“The important thing in ballet is the movement itself, as it is sound which is important in a symphony.” –George Balanchine
Balanchine is to ballet what Sam Phillips is to rock ’n’ roll. Each took the standards of his art form and built upon them, discarding unnecessary conventions and adding new twists and turns as needed. Some audiences applauded the innovations; some were horrified. Like Phillips, who achieved Sun Records’ distinctive sounds by overdriving the electronics, Balanchine created his unique works with the needle of his choreographic VU meter firmly planted in the red.
Balanchine realized his vision by combining classical steps with a modern aesthetic evocative of his adopted New York home. He violated the traditional dance syllabus with his use of turned-in feet and legs, broken wrists, quick-release deep extensions—sometimes slightly off-balance—all performed at the speed of light. The bold, modern and physically demanding style requires technically proficient dancers who can whip through the steps with ease and artistry.
All three works on this weekend’s Nevada Ballet Theatre Ham Hall program rely on these elements. It’s a tough assignment, and not every company is up to the task. In fact, Balanchine’s works are in the hands of a controlling trust; a ballet troupe must hit a high level to earn the trust’s permission to perform his material. For companies throughout the world, Balanchine remains the eternal quest, and meeting his choreographic challenges continues to test all comers.
The son of a composer, Balanchine began his artistic studies on the piano, and this musical education heavily influenced his dance creations. Early in his career, he broke away from the traditional story ballets, instead emphasizing the dancers’ relationship with the music. From Bach to Stravinsky, the music in a Balanchine ballet drives the entire machine.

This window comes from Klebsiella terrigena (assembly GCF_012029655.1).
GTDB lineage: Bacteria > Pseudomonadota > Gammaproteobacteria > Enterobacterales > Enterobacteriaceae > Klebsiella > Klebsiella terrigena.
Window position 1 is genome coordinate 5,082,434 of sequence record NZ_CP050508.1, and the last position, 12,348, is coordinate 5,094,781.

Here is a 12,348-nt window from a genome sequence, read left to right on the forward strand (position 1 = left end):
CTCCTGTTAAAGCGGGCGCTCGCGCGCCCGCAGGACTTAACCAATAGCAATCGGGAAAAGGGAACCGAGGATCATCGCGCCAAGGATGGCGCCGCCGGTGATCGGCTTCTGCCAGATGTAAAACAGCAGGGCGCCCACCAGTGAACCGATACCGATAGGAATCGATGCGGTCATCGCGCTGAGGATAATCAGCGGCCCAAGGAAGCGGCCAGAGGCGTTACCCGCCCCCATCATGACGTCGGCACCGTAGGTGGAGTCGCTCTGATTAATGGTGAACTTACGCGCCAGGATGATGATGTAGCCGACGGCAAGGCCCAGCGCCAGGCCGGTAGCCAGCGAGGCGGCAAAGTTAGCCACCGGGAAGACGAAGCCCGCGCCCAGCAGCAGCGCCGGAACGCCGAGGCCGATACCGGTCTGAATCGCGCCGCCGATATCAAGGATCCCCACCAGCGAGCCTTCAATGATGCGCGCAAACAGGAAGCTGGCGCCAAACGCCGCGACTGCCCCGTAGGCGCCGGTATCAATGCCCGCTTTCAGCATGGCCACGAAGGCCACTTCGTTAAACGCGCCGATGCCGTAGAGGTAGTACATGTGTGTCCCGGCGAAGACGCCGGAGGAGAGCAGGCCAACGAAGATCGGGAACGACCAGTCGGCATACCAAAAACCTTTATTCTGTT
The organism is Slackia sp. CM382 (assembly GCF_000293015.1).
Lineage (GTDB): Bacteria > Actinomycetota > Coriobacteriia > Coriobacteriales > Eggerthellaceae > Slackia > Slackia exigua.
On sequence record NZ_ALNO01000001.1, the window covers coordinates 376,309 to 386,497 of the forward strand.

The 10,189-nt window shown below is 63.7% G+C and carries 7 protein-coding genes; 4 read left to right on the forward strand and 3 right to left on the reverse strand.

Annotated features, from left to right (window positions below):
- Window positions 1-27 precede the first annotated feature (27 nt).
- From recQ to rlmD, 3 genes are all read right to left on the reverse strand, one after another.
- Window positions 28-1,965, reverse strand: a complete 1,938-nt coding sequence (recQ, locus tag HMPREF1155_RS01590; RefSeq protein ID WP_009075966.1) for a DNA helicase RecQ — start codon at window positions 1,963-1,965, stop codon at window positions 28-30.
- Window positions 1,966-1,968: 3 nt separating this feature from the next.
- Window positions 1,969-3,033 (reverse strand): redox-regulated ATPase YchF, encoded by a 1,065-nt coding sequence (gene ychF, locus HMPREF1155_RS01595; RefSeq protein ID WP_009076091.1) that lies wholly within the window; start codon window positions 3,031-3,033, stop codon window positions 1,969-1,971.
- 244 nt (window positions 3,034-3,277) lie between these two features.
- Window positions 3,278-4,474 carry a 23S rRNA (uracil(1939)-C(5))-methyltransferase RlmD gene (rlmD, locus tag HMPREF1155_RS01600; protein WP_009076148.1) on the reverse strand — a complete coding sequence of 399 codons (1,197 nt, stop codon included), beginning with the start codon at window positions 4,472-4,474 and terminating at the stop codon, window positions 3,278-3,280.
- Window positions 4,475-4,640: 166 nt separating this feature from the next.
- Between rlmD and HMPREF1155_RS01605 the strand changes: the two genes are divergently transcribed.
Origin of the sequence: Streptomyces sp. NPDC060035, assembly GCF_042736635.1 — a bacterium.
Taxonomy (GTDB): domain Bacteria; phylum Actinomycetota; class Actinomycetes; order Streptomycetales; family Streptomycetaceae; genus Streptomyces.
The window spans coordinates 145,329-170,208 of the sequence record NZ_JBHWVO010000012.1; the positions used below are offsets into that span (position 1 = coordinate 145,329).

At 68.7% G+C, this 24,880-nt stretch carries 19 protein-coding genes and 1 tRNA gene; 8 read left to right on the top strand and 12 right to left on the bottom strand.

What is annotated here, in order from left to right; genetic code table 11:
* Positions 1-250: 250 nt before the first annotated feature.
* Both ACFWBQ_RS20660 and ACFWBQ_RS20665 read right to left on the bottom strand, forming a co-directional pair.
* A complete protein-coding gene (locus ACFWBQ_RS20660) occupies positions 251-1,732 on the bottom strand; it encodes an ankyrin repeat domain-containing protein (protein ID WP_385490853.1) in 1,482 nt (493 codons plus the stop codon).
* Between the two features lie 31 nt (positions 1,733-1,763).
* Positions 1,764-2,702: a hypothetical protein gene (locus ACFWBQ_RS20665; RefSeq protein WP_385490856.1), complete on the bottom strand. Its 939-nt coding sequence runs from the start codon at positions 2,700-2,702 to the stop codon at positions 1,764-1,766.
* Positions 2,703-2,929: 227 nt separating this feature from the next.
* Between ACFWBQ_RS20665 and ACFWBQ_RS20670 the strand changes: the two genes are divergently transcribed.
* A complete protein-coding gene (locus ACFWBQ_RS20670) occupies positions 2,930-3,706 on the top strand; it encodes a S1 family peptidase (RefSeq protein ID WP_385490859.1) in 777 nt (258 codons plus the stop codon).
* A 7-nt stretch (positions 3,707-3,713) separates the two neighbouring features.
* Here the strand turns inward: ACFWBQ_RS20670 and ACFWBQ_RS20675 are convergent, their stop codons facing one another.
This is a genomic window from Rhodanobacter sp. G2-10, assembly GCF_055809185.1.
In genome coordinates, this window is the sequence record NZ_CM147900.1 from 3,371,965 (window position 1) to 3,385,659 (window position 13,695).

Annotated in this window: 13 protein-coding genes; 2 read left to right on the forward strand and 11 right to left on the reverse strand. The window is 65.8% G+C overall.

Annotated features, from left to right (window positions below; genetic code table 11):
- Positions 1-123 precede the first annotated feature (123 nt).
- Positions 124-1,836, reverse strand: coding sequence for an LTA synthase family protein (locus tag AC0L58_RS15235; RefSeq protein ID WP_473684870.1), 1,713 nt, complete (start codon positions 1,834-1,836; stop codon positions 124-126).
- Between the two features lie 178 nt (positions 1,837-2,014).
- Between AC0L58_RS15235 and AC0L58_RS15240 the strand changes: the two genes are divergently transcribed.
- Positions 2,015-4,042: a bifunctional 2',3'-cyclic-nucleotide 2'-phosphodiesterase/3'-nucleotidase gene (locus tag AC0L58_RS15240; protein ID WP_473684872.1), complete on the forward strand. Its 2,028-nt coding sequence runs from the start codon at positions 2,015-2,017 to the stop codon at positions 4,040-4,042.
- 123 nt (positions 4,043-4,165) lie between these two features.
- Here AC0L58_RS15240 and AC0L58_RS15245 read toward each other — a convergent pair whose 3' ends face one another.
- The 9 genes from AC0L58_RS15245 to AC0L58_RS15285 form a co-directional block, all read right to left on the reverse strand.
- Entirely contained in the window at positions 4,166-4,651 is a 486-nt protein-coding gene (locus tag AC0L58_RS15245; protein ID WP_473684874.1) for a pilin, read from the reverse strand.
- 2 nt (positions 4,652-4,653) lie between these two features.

Las Vegas audiences have a special opportunity to see that in action this weekend; the NBT will perform to the music of the Las Vegas Philharmonic, led by associate conductor Richard McGee. The All-Balanchine Program showcases the company premiere of two of Balanchine’s earlier ballets: “Serenade,” a 20th-century classic set to Tchaikovsky’s Serenade for Strings, and “Concerto Barocco,” choreographed to Bach’s Double Violin Concerto in D Minor.
The first ballet Balanchine created in the United States (1934), “Serenade” remains one of the most performed and popular of his works. Using the movement and events found in a typical ballet class, Balanchine is said to have used the ballet to demonstrate to his dancers how technical classroom movements are transformed when they are brought to the stage. With its blue, moonlit motif, the neo-romantic work embodies the affinity of the choreographer with Tchaikovsky.
In contrast to “Serenade”’s lyrical embodiment of its music, “Concerto Barocco” (1941) is a much more literal interpretation of the Bach composition. The brisk music creates a technical and aerobic challenge for the dancers that can leave an audience breathless. A baroque diamond, the work derives its beauty from a strict, orderly adherence to musical form, with steps and patterns mimicking its musical changes. The concerto, one of the best examples of the baroque period and one of Bach’s most famous works, provides two of the orchestra’s violinists with an opportunity to shine. (Film audiences will recognize it from Hannah and Her Sisters and Children of a Lesser God.)
The final work on the program, “Who Cares?,” is a lighthearted romp performed to George Gershwin music. Composed of a number of solos and duets interspersed with a kicky chorus, it gives more dancers than usual a moment in the spotlight. The music is catchy, and once it starts, you will probably recognize at least half of the recorded tunes.